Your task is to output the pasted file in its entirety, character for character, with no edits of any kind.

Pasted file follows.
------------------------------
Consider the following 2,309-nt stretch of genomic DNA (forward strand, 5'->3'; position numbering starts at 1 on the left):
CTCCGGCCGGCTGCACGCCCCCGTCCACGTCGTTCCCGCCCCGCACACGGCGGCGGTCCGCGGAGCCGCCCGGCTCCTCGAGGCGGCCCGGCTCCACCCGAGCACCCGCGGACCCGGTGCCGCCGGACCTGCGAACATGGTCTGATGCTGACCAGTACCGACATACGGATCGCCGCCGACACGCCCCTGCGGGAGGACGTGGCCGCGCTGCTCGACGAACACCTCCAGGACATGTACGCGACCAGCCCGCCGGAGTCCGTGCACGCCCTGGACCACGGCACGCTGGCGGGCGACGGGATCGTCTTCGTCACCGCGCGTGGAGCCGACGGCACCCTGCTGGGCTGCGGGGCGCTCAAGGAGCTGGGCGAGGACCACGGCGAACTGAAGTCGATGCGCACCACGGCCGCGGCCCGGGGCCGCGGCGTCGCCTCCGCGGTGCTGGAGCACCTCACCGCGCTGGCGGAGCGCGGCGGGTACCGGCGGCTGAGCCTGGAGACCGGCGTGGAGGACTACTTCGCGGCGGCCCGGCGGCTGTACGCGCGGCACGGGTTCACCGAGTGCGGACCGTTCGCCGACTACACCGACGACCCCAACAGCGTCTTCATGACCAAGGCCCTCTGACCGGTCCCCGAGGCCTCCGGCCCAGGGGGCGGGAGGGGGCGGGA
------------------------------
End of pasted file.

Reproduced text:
Consider the following 2,309-nt stretch of genomic DNA (forward strand, 5'->3'; position numbering starts at 1 on the left):
CTCCGGCCGGCTGCACGCCCCCGTCCACGTCGTTCCCGCCCCGCACACGGCGGCGGTCCGCGGAGCCGCCCGGCTCCTCGAGGCGGCCCGGCTCCACCCGAGCACCCGCGGACCCGGTGCCGCCGGACCTGCGAACATGGTCTGATGCTGACCAGTACCGACATACGGATCGCCGCCGACACGCCCCTGCGGGAGGACGTGGCCGCGCTGCTCGACGAACACCTCCAGGACATGTACGCGACCAGCCCGCCGGAGTCCGTGCACGCCCTGGACCACGGCACGCTGGCGGGCGACGGGATCGTCTTCGTCACCGCGCGTGGAGCCGACGGCACCCTGCTGGGCTGCGGGGCGCTCAAGGAGCTGGGCGAGGACCACGGCGAACTGAAGTCGATGCGCACCACGGCCGCGGCCCGGGGCCGCGGCGTCGCCTCCGCGGTGCTGGAGCACCTCACCGCGCTGGCGGAGCGCGGCGGGTACCGGCGGCTGAGCCTGGAGACCGGCGTGGAGGACTACTTCGCGGCGGCCCGGCGGCTGTACGCGCGGCACGGGTTCACCGAGTGCGGACCGTTCGCCGACTACACCGACGACCCCAACAGCGTCTTCATGACCAAGGCCCTCTGACCGGTCCCCGAGGCCTCCGGCCCAGGGGGCGGGAGGGGGCGGGA